Your client calls and says that one of his employees posted complaints about the workplace on Facebook. A bunch of other employees echoed those criticisms and added a few choice criticisms of their own, particularly about management, breaks, staffing, when and how they are paid, etc. Much of the language used was, well, generally not language used in polite company. What really angered your client, though, was the public nature of the postings. The comments were not made on a private Facebook page solely amongst your client’s employees, but rather, on a public page visible to current customers, the media, and the entire world, for that matter. In a flurry of anger, he fired everyone involved. After cooling down a bit, he decided to run this by you, even though the client is certain he was well within his right to fire them all.

Unfortunately, you are now in the uncomfortable position of counseling your client that his employees may have engaged in protected concerted activity pursuant to the National Labor Relations Act (NLRA) and per the National Labor Relations Board’s (NLRB) past decisions, and therefore, he may have prematurely fired those employees. Here’s why.

Concerted social media activity

As we noted in the first article in this series, Section 7 of the NLRA affords employees the right to discuss their wages and other terms and conditions of employment among themselves and with third parties. This protected activity does not change simply because the communications occurred via the Internet or on a social media platform. That being said, to be protected under the NLRA, the employee’s activity must also be “concerted.” Generally speaking, concerted activity “requires two or more employees acting together to improve wages or working conditions.” However, the action of a single employee may be considered concerted if he or she involves co-workers before acting, or acts on behalf of others. The test to determine whether an employee is engaged in concerted activity is whether the activity is engaged with or on the authority of other employees and not solely for the benefit of the employee himself. As with protected activities, two or more employees engaging on social media are sufficient to fulfill the “concerted” element.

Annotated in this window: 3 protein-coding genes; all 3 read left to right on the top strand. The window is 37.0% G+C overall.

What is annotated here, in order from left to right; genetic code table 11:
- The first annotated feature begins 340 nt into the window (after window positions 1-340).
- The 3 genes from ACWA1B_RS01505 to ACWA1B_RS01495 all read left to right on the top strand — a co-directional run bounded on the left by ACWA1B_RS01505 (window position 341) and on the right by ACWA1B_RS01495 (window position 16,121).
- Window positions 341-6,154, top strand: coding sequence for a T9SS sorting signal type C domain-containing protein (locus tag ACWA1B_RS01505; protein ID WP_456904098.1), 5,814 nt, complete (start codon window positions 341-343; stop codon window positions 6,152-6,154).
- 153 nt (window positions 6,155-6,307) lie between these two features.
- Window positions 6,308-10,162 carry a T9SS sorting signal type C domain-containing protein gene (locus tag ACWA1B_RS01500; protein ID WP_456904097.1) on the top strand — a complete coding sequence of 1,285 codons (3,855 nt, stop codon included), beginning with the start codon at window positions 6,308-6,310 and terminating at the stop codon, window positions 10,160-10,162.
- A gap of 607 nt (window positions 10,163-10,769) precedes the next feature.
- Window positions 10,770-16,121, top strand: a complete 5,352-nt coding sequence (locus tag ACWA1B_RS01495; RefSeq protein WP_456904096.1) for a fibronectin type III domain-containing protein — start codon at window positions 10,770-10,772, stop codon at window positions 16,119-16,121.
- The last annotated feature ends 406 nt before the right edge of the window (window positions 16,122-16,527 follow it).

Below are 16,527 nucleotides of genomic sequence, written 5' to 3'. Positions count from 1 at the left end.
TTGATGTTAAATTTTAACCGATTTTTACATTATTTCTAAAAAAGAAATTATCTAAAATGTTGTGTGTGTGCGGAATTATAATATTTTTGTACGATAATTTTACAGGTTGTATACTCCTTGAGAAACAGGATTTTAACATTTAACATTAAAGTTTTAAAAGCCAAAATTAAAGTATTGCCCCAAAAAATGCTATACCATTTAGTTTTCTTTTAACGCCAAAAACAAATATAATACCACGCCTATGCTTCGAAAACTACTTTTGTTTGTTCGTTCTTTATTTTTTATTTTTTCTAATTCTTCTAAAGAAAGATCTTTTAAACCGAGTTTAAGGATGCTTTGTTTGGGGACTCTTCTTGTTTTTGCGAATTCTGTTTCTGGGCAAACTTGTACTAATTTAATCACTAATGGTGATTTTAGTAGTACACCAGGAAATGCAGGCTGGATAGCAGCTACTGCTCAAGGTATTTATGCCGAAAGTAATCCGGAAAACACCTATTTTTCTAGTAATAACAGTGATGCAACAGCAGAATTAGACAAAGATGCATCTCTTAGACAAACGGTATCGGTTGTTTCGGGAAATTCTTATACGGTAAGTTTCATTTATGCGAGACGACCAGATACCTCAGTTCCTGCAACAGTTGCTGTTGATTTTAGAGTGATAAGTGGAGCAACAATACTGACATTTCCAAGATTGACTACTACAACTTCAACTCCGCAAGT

For example, an employee at a popcorn factory posted on Facebook that there “had been so much drama at the plant.” A second employee posted a comment requesting details, and a third employee joined the Facebook “conversation” and stated that she “hated the place and couldn’t wait to get out of there,” noting that the majority of the issues at the plant were brought on by the operations manager. The employer discharged the third employee for the Facebook comments about the employer and its operations manager. The NLRB determined the termination was unlawful because the employees engaged in concerted activity. The Facebook conversation was a continuation of an earlier group action that included employee complaints about the operations manager, and the discussion involved three employees sharing concerns regarding the terms and conditions of employment.

Similarly, the NLRB determined the discharge of a victim’s advocate employee to be unlawful after she solicited her fellow employees via Facebook for assistance and job performance feedback in preparation for a meeting with management.